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Meat ban: Is India a secular country?
As Indians we claim that we are a secular nation and we point to our neighbouring country in comparison where people of other faiths are persecuted in the name of religion. But the meat ban in certain Indian states on the occasion of a Jain festival exposes our so-called secularism as a hollow one.
It is a well-known fact that in most Christian and Muslim households, non-vegetarian food is a staple. Even many Hindus can't do without meat for that matter. So the decision to ban meat in certain states for as many as four days sounds like an attempt to arm-twist such communities into following a practice of the Jain community without their consent. Since the Jains do not seem to have raised such a demand it looks very likely that vote-bank politics is behind this decision.

That the Shiv Sena has opposed the government's move is significant. But then again the Sena is not known for its sense of tolerance and accommodation, so it is clear that the party is only bent on appeasing its own followers. Food is an important part of a community's cultural life and the government has no business dictating what kind of food people should eat.

Playing such games in the name of vote bank politics will only rend the multi-textured fabric of the nation by creating hostility and misunderstanding between communities. There are many other pressing issues that the government should be concerned about, like farmer suicides, malnutrition, corruption, and so on. The nation would be better served if it does something about them instead of declaring meat bans and the like. Such things only bring ridicule to our nation in the eyes of the world.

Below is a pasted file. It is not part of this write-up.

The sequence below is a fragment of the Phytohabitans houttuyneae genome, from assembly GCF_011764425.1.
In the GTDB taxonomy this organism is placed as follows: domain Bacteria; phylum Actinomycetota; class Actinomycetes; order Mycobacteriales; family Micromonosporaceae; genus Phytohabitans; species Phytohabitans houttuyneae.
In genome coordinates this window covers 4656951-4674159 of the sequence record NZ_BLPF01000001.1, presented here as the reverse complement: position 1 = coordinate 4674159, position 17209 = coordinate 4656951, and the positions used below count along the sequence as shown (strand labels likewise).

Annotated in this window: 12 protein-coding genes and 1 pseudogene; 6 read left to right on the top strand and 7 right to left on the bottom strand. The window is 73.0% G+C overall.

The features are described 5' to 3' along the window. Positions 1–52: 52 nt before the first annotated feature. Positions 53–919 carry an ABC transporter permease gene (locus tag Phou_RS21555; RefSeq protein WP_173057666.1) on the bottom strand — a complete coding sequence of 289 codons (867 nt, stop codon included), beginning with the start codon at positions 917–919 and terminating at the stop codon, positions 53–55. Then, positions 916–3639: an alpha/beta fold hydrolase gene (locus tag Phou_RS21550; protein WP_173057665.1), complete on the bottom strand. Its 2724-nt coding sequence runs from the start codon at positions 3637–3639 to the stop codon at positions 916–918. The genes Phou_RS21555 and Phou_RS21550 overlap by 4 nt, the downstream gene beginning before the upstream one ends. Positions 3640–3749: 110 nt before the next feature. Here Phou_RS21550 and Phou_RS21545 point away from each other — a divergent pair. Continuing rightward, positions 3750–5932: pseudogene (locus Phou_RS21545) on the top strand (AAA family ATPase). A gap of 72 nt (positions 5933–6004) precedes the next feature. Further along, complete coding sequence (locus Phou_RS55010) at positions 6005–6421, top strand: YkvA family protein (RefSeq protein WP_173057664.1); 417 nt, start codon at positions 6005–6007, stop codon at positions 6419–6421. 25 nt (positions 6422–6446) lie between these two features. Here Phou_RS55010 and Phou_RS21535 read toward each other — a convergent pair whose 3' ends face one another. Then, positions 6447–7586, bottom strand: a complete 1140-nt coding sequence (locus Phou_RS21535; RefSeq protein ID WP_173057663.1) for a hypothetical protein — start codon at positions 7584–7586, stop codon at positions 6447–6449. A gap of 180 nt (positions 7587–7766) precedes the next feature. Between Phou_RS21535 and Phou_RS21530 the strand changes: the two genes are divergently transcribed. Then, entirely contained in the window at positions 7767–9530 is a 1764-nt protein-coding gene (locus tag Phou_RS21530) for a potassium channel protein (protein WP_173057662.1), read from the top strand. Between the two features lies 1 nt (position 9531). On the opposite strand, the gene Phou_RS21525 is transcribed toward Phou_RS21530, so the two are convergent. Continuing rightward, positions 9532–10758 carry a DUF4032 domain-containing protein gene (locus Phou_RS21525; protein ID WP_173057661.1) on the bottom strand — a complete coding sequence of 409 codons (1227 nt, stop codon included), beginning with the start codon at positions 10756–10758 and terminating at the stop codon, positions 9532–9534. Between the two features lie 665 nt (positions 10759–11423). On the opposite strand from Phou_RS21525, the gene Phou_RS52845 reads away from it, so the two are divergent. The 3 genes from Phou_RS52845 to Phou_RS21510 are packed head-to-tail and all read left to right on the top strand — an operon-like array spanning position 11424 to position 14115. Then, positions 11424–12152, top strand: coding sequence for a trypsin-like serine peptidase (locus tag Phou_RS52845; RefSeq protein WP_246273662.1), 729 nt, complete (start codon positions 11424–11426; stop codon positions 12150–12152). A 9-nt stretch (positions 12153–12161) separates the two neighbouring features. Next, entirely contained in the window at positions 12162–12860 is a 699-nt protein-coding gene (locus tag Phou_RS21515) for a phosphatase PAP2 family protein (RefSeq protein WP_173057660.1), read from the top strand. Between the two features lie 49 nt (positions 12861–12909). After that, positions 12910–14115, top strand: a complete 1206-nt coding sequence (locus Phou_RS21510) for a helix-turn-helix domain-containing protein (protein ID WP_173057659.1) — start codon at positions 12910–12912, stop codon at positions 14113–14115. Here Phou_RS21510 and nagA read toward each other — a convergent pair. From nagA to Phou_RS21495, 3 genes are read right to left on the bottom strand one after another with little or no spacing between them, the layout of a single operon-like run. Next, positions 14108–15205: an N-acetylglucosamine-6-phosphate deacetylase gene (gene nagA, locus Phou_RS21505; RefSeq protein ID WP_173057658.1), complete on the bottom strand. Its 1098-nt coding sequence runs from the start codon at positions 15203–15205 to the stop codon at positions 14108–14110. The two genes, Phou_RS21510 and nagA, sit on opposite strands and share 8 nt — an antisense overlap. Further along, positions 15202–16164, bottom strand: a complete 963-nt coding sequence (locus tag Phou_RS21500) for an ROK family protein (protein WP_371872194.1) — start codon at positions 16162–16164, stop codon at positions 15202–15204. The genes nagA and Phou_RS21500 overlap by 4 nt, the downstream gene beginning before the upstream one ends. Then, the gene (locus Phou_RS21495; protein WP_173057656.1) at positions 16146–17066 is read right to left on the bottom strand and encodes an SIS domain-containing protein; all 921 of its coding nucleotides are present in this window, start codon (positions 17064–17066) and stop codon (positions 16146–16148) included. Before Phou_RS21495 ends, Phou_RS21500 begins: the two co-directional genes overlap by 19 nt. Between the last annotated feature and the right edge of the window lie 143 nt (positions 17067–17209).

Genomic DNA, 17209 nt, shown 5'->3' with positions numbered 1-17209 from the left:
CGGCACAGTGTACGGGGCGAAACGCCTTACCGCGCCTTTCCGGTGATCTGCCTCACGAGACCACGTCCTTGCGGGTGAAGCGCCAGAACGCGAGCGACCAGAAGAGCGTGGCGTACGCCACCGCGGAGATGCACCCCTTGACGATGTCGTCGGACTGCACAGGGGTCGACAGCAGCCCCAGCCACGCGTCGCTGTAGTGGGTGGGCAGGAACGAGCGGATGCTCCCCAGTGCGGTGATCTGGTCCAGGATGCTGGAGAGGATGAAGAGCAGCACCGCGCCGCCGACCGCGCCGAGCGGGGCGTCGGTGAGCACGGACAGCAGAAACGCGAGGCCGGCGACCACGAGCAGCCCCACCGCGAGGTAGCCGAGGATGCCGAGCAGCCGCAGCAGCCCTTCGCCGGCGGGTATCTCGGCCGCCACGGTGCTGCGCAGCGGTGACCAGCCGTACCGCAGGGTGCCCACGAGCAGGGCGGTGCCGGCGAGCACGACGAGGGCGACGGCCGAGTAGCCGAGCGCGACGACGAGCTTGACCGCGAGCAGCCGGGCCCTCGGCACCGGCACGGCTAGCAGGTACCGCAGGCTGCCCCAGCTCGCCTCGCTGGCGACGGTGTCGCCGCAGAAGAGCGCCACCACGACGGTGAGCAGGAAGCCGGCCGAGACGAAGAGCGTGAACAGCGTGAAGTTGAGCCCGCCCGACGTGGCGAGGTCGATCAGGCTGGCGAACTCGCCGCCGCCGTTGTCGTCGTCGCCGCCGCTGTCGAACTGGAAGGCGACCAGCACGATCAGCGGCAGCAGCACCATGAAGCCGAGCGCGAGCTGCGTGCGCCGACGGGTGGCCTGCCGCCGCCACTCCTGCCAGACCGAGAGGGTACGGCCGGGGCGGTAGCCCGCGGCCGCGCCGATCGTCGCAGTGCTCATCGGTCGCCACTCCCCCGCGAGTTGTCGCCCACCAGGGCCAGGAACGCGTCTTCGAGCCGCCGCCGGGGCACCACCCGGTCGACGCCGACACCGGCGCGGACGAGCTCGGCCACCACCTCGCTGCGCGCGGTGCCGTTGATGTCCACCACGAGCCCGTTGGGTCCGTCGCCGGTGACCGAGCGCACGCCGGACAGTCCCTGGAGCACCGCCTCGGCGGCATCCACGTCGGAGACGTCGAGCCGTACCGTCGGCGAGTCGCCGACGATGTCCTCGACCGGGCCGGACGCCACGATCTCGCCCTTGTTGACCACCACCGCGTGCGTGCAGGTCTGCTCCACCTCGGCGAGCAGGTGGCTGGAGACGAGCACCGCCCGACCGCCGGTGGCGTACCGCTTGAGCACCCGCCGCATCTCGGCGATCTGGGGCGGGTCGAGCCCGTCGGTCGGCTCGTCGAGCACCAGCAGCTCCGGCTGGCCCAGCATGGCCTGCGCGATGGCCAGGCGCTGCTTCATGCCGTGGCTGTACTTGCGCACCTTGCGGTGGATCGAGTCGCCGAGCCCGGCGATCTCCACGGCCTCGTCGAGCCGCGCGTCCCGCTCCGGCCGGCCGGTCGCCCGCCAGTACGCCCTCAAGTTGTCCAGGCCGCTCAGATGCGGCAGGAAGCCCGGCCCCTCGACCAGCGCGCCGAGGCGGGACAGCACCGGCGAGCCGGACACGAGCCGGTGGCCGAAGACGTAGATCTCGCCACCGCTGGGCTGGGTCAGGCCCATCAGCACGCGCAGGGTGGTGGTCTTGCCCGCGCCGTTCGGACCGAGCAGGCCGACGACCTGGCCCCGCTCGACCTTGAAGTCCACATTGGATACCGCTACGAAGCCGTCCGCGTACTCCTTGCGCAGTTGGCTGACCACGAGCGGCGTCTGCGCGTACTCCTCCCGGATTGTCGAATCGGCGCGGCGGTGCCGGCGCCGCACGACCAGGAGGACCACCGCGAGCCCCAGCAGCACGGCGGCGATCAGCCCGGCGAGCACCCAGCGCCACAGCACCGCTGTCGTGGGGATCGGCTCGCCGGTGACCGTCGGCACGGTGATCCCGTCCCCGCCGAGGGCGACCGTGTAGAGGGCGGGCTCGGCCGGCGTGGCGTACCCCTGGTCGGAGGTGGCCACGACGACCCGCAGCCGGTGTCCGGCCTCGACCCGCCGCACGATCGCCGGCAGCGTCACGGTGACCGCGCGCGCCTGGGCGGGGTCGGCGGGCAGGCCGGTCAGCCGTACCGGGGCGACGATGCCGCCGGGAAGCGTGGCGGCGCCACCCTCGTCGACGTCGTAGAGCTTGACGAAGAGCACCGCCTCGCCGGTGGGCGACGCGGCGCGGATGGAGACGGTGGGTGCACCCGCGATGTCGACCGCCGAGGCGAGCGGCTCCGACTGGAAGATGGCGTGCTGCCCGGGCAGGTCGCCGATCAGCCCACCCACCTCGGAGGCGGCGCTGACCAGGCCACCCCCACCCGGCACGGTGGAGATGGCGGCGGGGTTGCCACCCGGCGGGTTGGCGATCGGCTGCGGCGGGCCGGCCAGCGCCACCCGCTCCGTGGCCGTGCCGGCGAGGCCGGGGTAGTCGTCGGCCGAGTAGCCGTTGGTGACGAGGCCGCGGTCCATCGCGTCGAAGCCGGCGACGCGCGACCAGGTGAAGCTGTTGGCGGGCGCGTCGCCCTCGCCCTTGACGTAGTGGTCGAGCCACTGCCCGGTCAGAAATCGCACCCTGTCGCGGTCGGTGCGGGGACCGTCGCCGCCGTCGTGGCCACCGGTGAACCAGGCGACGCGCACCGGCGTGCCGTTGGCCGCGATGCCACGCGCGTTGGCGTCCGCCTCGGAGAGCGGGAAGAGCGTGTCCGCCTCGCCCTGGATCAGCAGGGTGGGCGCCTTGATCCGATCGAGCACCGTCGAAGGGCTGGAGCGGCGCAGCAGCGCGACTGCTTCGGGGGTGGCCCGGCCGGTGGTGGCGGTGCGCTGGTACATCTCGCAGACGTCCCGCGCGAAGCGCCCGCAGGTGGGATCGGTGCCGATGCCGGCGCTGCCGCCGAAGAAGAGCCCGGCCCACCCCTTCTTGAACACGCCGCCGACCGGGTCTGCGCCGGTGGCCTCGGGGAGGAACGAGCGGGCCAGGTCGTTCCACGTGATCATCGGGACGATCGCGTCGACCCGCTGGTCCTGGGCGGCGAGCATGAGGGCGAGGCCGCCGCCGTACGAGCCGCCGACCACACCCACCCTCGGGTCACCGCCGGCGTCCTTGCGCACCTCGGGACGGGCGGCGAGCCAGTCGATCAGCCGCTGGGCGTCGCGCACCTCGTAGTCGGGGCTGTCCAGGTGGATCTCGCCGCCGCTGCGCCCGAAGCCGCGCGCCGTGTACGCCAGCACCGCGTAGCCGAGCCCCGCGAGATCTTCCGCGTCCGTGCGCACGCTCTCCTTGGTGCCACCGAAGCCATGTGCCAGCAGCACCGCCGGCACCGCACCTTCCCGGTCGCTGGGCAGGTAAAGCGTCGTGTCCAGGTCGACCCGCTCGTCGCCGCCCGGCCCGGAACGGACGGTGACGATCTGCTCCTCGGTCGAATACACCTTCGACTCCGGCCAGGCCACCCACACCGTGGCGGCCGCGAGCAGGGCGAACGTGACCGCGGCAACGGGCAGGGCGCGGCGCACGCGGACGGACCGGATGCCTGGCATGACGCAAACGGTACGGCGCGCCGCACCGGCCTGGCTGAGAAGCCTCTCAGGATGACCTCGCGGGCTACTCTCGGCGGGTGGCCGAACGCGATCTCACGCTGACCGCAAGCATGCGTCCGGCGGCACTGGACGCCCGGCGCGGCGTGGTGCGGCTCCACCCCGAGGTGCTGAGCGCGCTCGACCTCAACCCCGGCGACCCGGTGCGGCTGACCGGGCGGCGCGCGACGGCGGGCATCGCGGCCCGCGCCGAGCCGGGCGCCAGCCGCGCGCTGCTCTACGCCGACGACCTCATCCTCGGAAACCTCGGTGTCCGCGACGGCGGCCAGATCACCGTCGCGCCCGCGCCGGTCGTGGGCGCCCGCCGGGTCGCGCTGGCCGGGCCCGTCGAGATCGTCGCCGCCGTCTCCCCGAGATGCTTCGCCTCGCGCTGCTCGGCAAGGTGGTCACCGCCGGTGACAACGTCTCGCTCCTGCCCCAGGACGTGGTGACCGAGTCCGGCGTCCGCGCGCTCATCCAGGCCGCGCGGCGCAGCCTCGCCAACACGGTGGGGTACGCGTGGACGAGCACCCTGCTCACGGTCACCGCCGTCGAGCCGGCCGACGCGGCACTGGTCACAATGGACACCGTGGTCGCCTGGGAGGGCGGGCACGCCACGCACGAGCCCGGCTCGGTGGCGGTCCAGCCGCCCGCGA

It is high time politicians realised the damage done to the secular values enshrined in our Constitution because of their pandering to the whims and fancies of various communities. Their actions have polarized the country making people cling more than ever to religious, regional, linguistic and caste identities. This does not bode well for the nation. The very idea of nationhood will be threatened in the face of this fragmentation.

Politicians should realise that India's strength lies in its unity and its diversity is something to be celebrated rather than condemned. It is the mix of peoples, cultures, faiths, languages, cuisines, traditions, costumes that makes India such a unique and vibrant nation.

This is one reason why some European countries are opening their doors to refugees today. They recognise that homogenous cultures and nations are dull and monochromatic whereas heterogenous ones are full of colour and vitality.

Editorial NOTE: This article is categorized under Opinion Section. The views expressed in this article are solely those of the author and do not necessarily represent the views of In case you have a opposing view, please click here to share the same in the comments section.
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